as a follower of the staright edge movement for several years now, it's always good to see the issue gain public notice in a positive light. however, the interviews here seem to deal only with the state of the scene during nearly ten years ago. also, it's a bit of a dissappointment considering that the majority of those interviewed here no longer have any ties to the scene, and choose to portray it in a fairly negative way. this book, although slightly informative, is merely a collection of words and thoughts from a group of aging, jaded, bitter individuals who have long sense sold out their ideas and beliefs. i think the only reassuring words came from Mike Hartsfield who stated clearly he is still involved and always plans to be. everyone grows up, but that doesn't neccessarily mean you have to grow "out" of any aspect of life. growing up is merely learning. this book had wonderful potential in gaining wide coverage of a scene so sequestered from the media and society, but failed to touch on any topics of current action or up to date information. overall it serves as a collector's item to anyone involved with straight edge, past or present, as well as an up date to what has happened with individual's heroes from the last decade of hardcore music.
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Pour tous les straight edge francophones, ce livre, bien qu'en anglais, nous permet, au travers de plusieurs entrevues, de repondre a tous ses rumeurs que l'on entend comme quoi que tel personne n'est plus straight, que tel autre nie la scene, etc... ca nous permet de comprendre comment la scene de 88 a vecu au travers des entrevue de ceux qui etaient la. les reponses que l'on veut savoir par les personnes directement concernee.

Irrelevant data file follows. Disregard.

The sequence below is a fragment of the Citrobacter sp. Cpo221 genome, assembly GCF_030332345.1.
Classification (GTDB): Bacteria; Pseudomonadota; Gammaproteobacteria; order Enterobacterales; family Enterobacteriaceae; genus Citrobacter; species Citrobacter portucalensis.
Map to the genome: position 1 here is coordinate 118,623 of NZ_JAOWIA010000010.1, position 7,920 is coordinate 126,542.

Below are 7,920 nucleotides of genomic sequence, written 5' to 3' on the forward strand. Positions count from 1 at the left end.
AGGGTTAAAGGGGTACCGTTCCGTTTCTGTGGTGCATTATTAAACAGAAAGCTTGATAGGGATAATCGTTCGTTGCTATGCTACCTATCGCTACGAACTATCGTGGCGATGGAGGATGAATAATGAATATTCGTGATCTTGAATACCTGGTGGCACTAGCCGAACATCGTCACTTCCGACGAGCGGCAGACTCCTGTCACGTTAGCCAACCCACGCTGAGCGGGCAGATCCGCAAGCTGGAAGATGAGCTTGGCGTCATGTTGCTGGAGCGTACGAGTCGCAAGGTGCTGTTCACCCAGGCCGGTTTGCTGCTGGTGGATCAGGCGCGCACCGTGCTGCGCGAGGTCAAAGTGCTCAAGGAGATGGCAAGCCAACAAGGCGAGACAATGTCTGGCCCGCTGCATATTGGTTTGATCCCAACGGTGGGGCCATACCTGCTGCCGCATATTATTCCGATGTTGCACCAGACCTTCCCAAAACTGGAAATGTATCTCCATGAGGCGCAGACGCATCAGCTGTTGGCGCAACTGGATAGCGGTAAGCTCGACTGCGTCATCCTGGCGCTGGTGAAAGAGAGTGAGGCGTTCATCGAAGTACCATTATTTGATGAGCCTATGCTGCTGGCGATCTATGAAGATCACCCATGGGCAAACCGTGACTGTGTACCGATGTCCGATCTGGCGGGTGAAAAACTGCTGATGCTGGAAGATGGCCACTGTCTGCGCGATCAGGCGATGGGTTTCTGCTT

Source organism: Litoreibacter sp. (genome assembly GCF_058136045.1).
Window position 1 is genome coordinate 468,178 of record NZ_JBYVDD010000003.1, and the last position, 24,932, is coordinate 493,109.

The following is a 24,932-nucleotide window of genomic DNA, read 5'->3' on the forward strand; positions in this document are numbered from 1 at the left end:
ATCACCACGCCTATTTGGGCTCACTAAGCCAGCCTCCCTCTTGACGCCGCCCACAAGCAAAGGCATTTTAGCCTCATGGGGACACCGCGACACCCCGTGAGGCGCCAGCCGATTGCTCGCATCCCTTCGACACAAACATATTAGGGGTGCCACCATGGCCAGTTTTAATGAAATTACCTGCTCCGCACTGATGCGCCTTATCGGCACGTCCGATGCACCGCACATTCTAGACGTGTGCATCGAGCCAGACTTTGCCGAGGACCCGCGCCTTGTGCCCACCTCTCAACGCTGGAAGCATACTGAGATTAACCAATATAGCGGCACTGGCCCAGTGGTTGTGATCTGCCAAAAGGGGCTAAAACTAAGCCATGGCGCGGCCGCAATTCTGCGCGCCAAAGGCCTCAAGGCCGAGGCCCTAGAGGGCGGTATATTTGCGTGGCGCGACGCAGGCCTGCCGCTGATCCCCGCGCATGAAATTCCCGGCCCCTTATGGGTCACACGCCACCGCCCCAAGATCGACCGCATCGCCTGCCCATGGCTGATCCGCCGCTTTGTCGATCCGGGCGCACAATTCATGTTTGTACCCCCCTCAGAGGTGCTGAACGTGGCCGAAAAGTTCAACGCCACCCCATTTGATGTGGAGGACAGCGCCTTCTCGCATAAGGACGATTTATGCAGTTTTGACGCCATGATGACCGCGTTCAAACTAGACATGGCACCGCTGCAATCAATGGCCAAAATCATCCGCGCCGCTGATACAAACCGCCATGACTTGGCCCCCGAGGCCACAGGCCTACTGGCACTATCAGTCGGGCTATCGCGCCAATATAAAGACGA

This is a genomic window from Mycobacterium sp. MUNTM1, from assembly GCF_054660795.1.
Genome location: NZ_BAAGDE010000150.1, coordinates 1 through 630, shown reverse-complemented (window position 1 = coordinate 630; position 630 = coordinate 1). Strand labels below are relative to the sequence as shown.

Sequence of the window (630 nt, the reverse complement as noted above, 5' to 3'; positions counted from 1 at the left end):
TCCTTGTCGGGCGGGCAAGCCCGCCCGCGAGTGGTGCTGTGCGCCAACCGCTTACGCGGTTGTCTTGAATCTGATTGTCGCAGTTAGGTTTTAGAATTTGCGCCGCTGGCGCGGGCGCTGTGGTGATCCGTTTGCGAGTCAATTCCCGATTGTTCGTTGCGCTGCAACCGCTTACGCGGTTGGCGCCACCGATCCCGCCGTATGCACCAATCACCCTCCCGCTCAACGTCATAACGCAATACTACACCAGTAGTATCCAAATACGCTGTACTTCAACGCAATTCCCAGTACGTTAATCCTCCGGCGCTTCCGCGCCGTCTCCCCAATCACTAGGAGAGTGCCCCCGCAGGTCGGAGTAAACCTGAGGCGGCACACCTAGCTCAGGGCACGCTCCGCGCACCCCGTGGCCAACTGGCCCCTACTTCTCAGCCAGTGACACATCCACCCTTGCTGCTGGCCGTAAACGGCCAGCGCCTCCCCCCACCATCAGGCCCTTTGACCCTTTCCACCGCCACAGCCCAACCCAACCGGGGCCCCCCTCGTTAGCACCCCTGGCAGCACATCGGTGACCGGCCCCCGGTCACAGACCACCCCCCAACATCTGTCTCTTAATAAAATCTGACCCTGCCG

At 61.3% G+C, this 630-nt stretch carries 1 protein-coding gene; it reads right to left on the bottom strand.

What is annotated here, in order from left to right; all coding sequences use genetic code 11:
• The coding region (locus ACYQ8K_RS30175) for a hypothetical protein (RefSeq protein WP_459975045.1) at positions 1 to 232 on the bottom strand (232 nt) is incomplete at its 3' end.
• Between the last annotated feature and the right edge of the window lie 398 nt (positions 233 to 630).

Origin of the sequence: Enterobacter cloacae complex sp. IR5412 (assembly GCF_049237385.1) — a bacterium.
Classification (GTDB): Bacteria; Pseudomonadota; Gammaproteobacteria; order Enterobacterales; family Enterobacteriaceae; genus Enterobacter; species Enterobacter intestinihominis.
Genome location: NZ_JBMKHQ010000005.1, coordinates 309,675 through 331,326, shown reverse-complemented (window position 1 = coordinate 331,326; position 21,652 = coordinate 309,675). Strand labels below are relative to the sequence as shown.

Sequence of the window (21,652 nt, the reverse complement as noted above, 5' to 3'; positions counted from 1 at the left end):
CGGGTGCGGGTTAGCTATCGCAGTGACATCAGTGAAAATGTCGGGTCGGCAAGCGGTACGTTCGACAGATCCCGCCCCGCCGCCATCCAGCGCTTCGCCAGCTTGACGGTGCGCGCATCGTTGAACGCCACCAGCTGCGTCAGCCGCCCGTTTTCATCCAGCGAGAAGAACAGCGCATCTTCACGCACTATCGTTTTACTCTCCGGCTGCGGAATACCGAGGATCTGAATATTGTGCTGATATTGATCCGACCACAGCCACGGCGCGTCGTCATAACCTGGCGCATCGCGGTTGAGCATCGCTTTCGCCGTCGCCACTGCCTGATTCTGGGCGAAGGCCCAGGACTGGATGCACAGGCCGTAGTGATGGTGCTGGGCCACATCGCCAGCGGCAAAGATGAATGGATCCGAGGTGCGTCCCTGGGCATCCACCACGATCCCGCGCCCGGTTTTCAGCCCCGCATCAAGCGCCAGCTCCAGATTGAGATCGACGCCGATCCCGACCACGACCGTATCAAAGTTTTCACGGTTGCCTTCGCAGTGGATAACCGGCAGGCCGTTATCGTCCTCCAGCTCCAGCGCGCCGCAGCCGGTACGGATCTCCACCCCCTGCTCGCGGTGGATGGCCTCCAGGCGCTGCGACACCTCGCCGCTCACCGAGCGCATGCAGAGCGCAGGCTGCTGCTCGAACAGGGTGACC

Proud to be poison FREE
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on March 27, 2000
This book is a sociologist's dream as well as a hardcore music fan's dream come true. While Beth could have taken a more sociopolitical look at the straight edge movement, she decided to interview the icons of the movement and let them do the talking. Those unfamiliar with the hardcore music scene will find it difficult to read, but if you are interested in learning about youth counter culture then by all means check it out. If you are personally (or polically) straight edge yourself, you have no excuse not to read this book.
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on April 20, 1998
I've lived a drug-free lifestyle for most of my life...I've never really had a desire for drugs. One day, someone asked me, "Are you Straight Edge?" And it got me thinking, "What is Straight Edge?" If you ever wondered, this is the book to read. It is a great source of experiences. It's not a bible. It's here to make you think and let you come up with your own conclusions.
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on January 25, 1999
All Ages--Reflection on Straight Edge is a great resource for anyone having questions or looking for insight on the hardcore and straight edge scene. Excellent interviews including my personal favorite with Civ and his days with Gorilla Biscuits. However, spotted earlier, the book seems to only cover the time period between 1985-89 when it is today the hardcore scene has exploded out even more. Otherwise, well worth buying